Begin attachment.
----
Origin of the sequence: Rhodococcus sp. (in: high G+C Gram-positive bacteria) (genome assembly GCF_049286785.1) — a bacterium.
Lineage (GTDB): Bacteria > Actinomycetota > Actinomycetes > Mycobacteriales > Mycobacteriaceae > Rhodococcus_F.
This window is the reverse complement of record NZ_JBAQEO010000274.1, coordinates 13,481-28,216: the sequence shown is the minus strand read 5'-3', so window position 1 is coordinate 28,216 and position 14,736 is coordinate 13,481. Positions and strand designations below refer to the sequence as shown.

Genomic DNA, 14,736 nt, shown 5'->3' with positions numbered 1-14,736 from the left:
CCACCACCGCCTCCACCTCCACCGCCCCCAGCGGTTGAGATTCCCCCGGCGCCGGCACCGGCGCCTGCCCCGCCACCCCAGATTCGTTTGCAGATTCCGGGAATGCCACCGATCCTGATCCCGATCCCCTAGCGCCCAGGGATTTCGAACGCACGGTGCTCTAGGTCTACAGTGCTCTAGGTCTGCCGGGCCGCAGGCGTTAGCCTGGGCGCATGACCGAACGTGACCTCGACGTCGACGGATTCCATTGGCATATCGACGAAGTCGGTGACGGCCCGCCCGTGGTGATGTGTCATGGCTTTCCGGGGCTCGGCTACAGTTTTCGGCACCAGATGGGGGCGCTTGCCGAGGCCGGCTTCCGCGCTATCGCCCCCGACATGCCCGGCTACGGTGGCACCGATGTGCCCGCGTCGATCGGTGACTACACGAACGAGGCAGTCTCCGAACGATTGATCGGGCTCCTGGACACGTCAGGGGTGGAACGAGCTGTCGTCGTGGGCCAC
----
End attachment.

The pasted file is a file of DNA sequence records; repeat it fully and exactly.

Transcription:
Origin of the sequence: Rhodococcus sp. (in: high G+C Gram-positive bacteria) (genome assembly GCF_049286785.1) — a bacterium.
Lineage (GTDB): Bacteria > Actinomycetota > Actinomycetes > Mycobacteriales > Mycobacteriaceae > Rhodococcus_F.
This window is the reverse complement of record NZ_JBAQEO010000274.1, coordinates 13,481-28,216: the sequence shown is the minus strand read 5'-3', so window position 1 is coordinate 28,216 and position 14,736 is coordinate 13,481. Positions and strand designations below refer to the sequence as shown.

Genomic DNA, 14,736 nt, shown 5'->3' with positions numbered 1-14,736 from the left:
CCACCACCGCCTCCACCTCCACCGCCCCCAGCGGTTGAGATTCCCCCGGCGCCGGCACCGGCGCCTGCCCCGCCACCCCAGATTCGTTTGCAGATTCCGGGAATGCCACCGATCCTGATCCCGATCCCCTAGCGCCCAGGGATTTCGAACGCACGGTGCTCTAGGTCTACAGTGCTCTAGGTCTGCCGGGCCGCAGGCGTTAGCCTGGGCGCATGACCGAACGTGACCTCGACGTCGACGGATTCCATTGGCATATCGACGAAGTCGGTGACGGCCCGCCCGTGGTGATGTGTCATGGCTTTCCGGGGCTCGGCTACAGTTTTCGGCACCAGATGGGGGCGCTTGCCGAGGCCGGCTTCCGCGCTATCGCCCCCGACATGCCCGGCTACGGTGGCACCGATGTGCCCGCGTCGATCGGTGACTACACGAACGAGGCAGTCTCCGAACGATTGATCGGGCTCCTGGACACGTCAGGGGTGGAACGAGCTGTCGTCGTGGGCCAC